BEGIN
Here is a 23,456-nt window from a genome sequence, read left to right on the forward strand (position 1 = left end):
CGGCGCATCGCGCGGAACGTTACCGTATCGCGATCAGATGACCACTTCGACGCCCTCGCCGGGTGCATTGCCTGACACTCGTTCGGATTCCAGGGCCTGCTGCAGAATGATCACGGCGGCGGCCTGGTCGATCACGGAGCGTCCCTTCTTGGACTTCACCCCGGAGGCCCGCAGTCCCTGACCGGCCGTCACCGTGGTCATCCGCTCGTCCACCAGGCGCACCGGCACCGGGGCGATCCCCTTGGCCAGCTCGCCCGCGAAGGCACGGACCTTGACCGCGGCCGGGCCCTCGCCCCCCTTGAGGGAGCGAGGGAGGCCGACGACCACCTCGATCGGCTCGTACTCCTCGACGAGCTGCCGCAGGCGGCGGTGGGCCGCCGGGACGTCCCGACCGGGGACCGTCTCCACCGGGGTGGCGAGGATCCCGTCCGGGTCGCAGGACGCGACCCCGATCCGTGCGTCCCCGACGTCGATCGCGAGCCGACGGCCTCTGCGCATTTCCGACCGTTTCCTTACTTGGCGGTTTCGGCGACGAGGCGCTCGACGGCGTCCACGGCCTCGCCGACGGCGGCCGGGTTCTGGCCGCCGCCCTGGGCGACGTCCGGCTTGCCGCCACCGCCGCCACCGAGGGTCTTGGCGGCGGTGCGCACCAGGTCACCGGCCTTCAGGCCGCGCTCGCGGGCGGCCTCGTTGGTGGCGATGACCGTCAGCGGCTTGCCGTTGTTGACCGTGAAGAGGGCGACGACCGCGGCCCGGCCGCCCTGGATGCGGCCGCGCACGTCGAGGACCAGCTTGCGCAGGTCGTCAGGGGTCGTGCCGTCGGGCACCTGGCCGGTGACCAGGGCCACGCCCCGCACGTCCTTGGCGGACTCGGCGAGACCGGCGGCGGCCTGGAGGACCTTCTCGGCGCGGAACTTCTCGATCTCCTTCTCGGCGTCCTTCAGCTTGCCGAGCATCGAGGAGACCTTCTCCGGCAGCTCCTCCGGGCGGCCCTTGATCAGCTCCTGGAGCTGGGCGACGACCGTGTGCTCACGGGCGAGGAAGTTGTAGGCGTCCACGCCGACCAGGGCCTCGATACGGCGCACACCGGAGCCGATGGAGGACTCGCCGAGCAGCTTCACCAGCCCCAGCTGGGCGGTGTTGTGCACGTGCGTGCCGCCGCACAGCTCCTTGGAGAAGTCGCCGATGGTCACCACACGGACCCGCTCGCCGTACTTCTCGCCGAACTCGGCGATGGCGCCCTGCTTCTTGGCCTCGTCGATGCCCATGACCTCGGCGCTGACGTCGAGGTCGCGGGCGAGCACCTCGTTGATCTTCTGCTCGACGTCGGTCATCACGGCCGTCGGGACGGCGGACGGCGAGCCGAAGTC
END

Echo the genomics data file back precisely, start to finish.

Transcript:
Here is a 23,456-nt window from a genome sequence, read left to right on the forward strand (position 1 = left end):
CGGCGCATCGCGCGGAACGTTACCGTATCGCGATCAGATGACCACTTCGACGCCCTCGCCGGGTGCATTGCCTGACACTCGTTCGGATTCCAGGGCCTGCTGCAGAATGATCACGGCGGCGGCCTGGTCGATCACGGAGCGTCCCTTCTTGGACTTCACCCCGGAGGCCCGCAGTCCCTGACCGGCCGTCACCGTGGTCATCCGCTCGTCCACCAGGCGCACCGGCACCGGGGCGATCCCCTTGGCCAGCTCGCCCGCGAAGGCACGGACCTTGACCGCGGCCGGGCCCTCGCCCCCCTTGAGGGAGCGAGGGAGGCCGACGACCACCTCGATCGGCTCGTACTCCTCGACGAGCTGCCGCAGGCGGCGGTGGGCCGCCGGGACGTCCCGACCGGGGACCGTCTCCACCGGGGTGGCGAGGATCCCGTCCGGGTCGCAGGACGCGACCCCGATCCGTGCGTCCCCGACGTCGATCGCGAGCCGACGGCCTCTGCGCATTTCCGACCGTTTCCTTACTTGGCGGTTTCGGCGACGAGGCGCTCGACGGCGTCCACGGCCTCGCCGACGGCGGCCGGGTTCTGGCCGCCGCCCTGGGCGACGTCCGGCTTGCCGCCACCGCCGCCACCGAGGGTCTTGGCGGCGGTGCGCACCAGGTCACCGGCCTTCAGGCCGCGCTCGCGGGCGGCCTCGTTGGTGGCGATGACCGTCAGCGGCTTGCCGTTGTTGACCGTGAAGAGGGCGACGACCGCGGCCCGGCCGCCCTGGATGCGGCCGCGCACGTCGAGGACCAGCTTGCGCAGGTCGTCAGGGGTCGTGCCGTCGGGCACCTGGCCGGTGACCAGGGCCACGCCCCGCACGTCCTTGGCGGACTCGGCGAGACCGGCGGCGGCCTGGAGGACCTTCTCGGCGCGGAACTTCTCGATCTCCTTCTCGGCGTCCTTCAGCTTGCCGAGCATCGAGGAGACCTTCTCCGGCAGCTCCTCCGGGCGGCCCTTGATCAGCTCCTGGAGCTGGGCGACGACCGTGTGCTCACGGGCGAGGAAGTTGTAGGCGTCCACGCCGACCAGGGCCTCGATACGGCGCACACCGGAGCCGATGGAGGACTCGCCGAGCAGCTTCACCAGCCCCAGCTGGGCGGTGTTGTGCACGTGCGTGCCGCCGCACAGCTCCTTGGAGAAGTCGCCGATGGTCACCACACGGACCCGCTCGCCGTACTTCTCGCCGAACTCGGCGATGGCGCCCTGCTTCTTGGCCTCGTCGATGCCCATGACCTCGGCGCTGACGTCGAGGTCGCGGGCGAGCACCTCGTTGATCTTCTGCTCGACGTCGGTCATCACGGCCGTCGGGACGGCGGACGGCGAGCCGAAGTC